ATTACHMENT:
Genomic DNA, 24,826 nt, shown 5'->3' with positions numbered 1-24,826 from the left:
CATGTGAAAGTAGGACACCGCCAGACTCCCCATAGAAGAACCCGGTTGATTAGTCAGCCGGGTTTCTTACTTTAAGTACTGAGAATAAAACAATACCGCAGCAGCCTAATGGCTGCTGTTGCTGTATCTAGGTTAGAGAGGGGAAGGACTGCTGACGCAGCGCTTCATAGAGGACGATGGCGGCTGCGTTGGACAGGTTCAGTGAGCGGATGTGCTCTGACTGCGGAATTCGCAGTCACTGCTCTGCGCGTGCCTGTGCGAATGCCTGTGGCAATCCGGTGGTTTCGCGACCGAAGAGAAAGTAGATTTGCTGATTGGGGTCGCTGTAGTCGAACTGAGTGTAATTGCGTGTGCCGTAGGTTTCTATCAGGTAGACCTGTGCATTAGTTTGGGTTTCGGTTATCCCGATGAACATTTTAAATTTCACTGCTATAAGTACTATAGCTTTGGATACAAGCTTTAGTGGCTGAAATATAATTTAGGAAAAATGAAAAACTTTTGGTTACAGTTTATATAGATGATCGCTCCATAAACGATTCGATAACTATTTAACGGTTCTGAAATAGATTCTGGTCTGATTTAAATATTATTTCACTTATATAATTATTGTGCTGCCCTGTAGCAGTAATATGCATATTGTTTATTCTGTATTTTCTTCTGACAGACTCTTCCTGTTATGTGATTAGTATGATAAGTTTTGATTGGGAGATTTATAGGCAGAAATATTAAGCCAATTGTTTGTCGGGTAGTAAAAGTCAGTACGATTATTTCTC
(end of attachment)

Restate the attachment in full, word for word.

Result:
Genomic DNA, 24,826 nt, shown 5'->3' with positions numbered 1-24,826 from the left:
CATGTGAAAGTAGGACACCGCCAGACTCCCCATAGAAGAACCCGGTTGATTAGTCAGCCGGGTTTCTTACTTTAAGTACTGAGAATAAAACAATACCGCAGCAGCCTAATGGCTGCTGTTGCTGTATCTAGGTTAGAGAGGGGAAGGACTGCTGACGCAGCGCTTCATAGAGGACGATGGCGGCTGCGTTGGACAGGTTCAGTGAGCGGATGTGCTCTGACTGCGGAATTCGCAGTCACTGCTCTGCGCGTGCCTGTGCGAATGCCTGTGGCAATCCGGTGGTTTCGCGACCGAAGAGAAAGTAGATTTGCTGATTGGGGTCGCTGTAGTCGAACTGAGTGTAATTGCGTGTGCCGTAGGTTTCTATCAGGTAGACCTGTGCATTAGTTTGGGTTTCGGTTATCCCGATGAACATTTTAAATTTCACTGCTATAAGTACTATAGCTTTGGATACAAGCTTTAGTGGCTGAAATATAATTTAGGAAAAATGAAAAACTTTTGGTTACAGTTTATATAGATGATCGCTCCATAAACGATTCGATAACTATTTAACGGTTCTGAAATAGATTCTGGTCTGATTTAAATATTATTTCACTTATATAATTATTGTGCTGCCCTGTAGCAGTAATATGCATATTGTTTATTCTGTATTTTCTTCTGACAGACTCTTCCTGTTATGTGATTAGTATGATAAGTTTTGATTGGGAGATTTATAGGCAGAAATATTAAGCCAATTGTTTGTCGGGTAGTAAAAGTCAGTACGATTATTTCTC